Kayaking at night can be a magical experience. Being out on the water after the sun goes down gives you a chance to focus on the paddling without all of the visual distractions that come with daytime adventures.
But anyone who wants to paddle at night must come prepared with the right equipment. A kayak light is one of the most essential items to have if you kayak after dark. In fact, these lights are legally required in many jurisdictions because they lower the risk of a collision with other vessels at night.
However, with so many kinds of kayak lights on the market, finding one suitable for your situation isn’t always easy. So we’ve researched and reviewed the best kayak lights in a range of prices and styles.
Our Top Picks
If you’re in a hurry, here are our top picks. Or continue scrolling to see our full list with in-depth reviews.
- Best Overall: Kayalu Kayalite Portable Bright White Led Kayak Light
- Best Budget: Paddlers Supply Company LED Kayak Deck Light
- Best Bow & Stern Light Set: Attwood Deck Mount LED Navigation Light Kit
- Best Safety Flag Light Combo: YakAttack Pro 360 Degree LED Kayak Flag
- Best Track Mount Light: RAILBLAZA Illuminate IPS Bi-Color Navigation Light
- Best SOS Emergency Light: UST See-Me 2.0 Strobe LED Light
Best Overall: Kayalu Kayalite Portable Bright White Led Kayak Light
Simple yet functional, the Kayalu Kayalite Portable Bright White LED Kayak Light is suitable for a range of paddling adventures.
This kayak light is 18 inches tall and has a single all-around white light suitable for most kayaks. The light’s tall height also helps prevent collisions by making it easier for other boats to see your kayak from further away.
Kayalu also designed the Kayalite with a unique mounting and tensioning system. The light clips onto a single point on your kayak, such as a D-ring or deck rigging. It also comes with a saltwater-resistant bungee cable so you can add enough tension to the light to help it stay upright as you paddle.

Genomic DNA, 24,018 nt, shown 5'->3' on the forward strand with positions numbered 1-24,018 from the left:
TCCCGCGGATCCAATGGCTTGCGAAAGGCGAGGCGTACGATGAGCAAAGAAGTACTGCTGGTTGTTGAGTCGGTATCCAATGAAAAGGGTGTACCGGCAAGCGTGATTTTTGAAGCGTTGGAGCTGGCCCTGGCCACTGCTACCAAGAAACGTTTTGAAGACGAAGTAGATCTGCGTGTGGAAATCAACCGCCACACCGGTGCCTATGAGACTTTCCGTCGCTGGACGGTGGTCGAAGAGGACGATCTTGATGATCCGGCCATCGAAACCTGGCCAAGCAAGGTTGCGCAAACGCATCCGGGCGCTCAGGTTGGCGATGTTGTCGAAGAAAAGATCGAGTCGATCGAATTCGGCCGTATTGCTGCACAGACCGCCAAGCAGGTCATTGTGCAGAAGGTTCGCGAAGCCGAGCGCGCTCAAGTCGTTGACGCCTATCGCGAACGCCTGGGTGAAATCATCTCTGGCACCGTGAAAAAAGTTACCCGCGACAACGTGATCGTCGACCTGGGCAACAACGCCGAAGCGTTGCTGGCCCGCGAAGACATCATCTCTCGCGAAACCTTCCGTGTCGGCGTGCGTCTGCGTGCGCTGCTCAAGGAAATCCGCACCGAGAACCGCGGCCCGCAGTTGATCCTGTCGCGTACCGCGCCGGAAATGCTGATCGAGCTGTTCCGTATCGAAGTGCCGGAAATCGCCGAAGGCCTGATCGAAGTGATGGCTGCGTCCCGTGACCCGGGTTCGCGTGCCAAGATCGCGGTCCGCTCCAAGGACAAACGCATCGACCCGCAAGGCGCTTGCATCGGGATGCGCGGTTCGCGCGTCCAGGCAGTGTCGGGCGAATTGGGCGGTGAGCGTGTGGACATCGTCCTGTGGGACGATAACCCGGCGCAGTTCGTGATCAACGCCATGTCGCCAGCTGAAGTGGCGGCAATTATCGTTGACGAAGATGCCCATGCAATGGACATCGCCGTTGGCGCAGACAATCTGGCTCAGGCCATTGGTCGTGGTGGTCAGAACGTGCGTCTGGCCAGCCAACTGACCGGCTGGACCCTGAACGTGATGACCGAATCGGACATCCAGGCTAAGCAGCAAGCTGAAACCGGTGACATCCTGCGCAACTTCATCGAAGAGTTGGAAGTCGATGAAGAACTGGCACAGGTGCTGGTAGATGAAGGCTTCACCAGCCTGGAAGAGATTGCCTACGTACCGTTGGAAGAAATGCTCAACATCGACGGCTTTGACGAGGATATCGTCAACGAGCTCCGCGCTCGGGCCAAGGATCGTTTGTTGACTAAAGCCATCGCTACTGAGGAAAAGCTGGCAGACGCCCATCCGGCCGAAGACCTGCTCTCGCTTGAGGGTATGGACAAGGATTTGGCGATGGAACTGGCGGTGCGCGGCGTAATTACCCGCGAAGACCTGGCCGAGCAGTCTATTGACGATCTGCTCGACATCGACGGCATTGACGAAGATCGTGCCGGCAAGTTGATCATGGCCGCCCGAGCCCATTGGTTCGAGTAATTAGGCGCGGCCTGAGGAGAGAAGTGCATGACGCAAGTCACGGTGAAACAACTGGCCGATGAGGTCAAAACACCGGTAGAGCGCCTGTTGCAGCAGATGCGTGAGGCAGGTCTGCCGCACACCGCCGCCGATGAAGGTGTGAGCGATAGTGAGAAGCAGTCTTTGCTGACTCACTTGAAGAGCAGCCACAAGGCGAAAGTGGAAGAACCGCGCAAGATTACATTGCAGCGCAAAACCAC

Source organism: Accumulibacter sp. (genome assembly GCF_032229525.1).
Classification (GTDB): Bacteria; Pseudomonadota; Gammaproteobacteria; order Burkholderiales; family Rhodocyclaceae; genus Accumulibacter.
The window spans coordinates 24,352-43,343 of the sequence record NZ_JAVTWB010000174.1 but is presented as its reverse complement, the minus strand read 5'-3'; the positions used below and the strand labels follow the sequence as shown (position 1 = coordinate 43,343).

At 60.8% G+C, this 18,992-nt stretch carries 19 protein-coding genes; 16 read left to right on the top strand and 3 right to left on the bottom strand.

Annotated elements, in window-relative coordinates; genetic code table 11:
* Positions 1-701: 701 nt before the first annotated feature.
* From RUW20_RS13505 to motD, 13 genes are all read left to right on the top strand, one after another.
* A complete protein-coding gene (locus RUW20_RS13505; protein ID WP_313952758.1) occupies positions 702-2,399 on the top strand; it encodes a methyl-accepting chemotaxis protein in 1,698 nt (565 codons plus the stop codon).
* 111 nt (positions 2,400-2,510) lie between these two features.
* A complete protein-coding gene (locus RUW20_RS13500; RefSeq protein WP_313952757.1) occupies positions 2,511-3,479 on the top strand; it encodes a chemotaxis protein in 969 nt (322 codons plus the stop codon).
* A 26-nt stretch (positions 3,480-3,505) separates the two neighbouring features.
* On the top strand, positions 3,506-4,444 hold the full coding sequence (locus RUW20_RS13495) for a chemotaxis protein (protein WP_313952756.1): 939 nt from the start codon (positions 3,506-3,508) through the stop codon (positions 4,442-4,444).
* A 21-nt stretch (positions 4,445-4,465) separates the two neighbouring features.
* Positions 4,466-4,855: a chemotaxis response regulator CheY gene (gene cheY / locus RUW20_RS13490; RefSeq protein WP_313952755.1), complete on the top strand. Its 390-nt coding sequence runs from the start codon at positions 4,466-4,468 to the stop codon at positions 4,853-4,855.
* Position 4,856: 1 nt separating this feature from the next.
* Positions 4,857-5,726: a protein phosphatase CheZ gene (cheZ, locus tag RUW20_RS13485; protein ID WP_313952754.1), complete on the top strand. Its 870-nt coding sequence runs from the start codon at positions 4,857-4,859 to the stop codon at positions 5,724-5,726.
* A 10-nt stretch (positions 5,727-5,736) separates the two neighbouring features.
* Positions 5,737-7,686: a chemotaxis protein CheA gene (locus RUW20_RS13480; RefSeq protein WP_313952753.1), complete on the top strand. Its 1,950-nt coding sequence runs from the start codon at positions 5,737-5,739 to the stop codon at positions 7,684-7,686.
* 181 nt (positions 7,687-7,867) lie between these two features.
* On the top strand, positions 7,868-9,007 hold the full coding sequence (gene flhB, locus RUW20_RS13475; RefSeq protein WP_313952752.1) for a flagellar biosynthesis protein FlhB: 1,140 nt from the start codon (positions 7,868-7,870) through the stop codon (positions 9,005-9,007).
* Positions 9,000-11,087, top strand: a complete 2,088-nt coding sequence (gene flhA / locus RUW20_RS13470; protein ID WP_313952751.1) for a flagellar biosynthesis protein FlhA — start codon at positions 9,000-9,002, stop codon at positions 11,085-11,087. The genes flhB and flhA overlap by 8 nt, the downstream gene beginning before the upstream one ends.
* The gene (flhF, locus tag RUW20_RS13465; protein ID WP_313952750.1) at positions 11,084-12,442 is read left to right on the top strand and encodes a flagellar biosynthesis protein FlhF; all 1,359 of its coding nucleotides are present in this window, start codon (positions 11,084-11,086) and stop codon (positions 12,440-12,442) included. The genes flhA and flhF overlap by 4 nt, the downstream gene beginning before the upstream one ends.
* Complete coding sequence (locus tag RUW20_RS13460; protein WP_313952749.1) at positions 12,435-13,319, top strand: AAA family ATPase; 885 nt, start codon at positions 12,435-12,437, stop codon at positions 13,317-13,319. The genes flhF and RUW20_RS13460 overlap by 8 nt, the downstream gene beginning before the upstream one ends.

Each Kayalite deck light comes equipped with 2 LEDs that can provide more than 100 hours of light on a single set of 3 AA batteries. The light is also IPX8 waterproof rated for submersion in up to 1,000 feet of water.
There are few drawbacks to the Kayalaite, but some paddlers have found it’s not as bright as other models. The light’s mast is also made from a somewhat thin ABS plastic that’s prone to breaking after years of heavy use. But if you want one light that can get the job done for occasional nighttime paddling trips, the Kayalite is worth considering.
Best Budget: Paddlers Supply Company LED Kayak Deck Light
For paddlers on a budget, the Paddlers Supply Company LED Kayak Deck Light is a top performer that doesn’t break the bank.
This 11-inch tall light features an easy-to-use suction cup base that attaches to any hard-sided kayak. It also comes with a backup lanyard that you can connect to your kayak’s deck rigging, just in case you encounter heavy seas during your nighttime paddles.
Paddlers Supply Company built their deck light with a 3-inch large cone outfitted with two removable Tektite LEDs. Combined, these two LEDs provide enough light so that other vessels can see you from up to 2 miles away.
Additionally, this kayak light is enclosed in a waterproof and corrosion-resistant case that can withstand submersions down to 1,000 feet. You can also get up to 100 hours of illumination with this light by using 3 AA batteries.
Notable drawbacks to the Paddlers Supply Company LED Kayak Deck Light include the fact that it’s not great for use with inflatable kayaks. The light’s suction cup attachment system also isn’t overly reliable on kayaks that are covered in sand or grit. However, if affordability is key, this light merits a spot on your gear list.
Best Bow & Stern Light Set: Attwood Deck Mount LED Navigation Light Kit
The Attwood Deck Mount LED Navigation Light Kit is perfect for use in busy maritime locales.
With this kit, you get a white stern light and a red/green bow light so other vessels can see which way you’re paddling on the water. The white stern light also boasts a telescoping pole, so you can adjust its height up to 24 inches for increased visibility in high-traffic areas.
The stern and bow lights are designed to be mounted directly to the deck of your kayak. You can attach them with adhesive pads or the screw-down mounts for a more secure attachment system in inclement weather.
The lights and electronics within the Attwood Deck Mount LED Navigation Light Kit are also sealed inside shock-proof housing cases. Each light is water-resistant, but they’re not designed to stay underwater for extended periods. Additionally, you can get up to 150 hours of runtime with these lights when using 3 AAA batteries.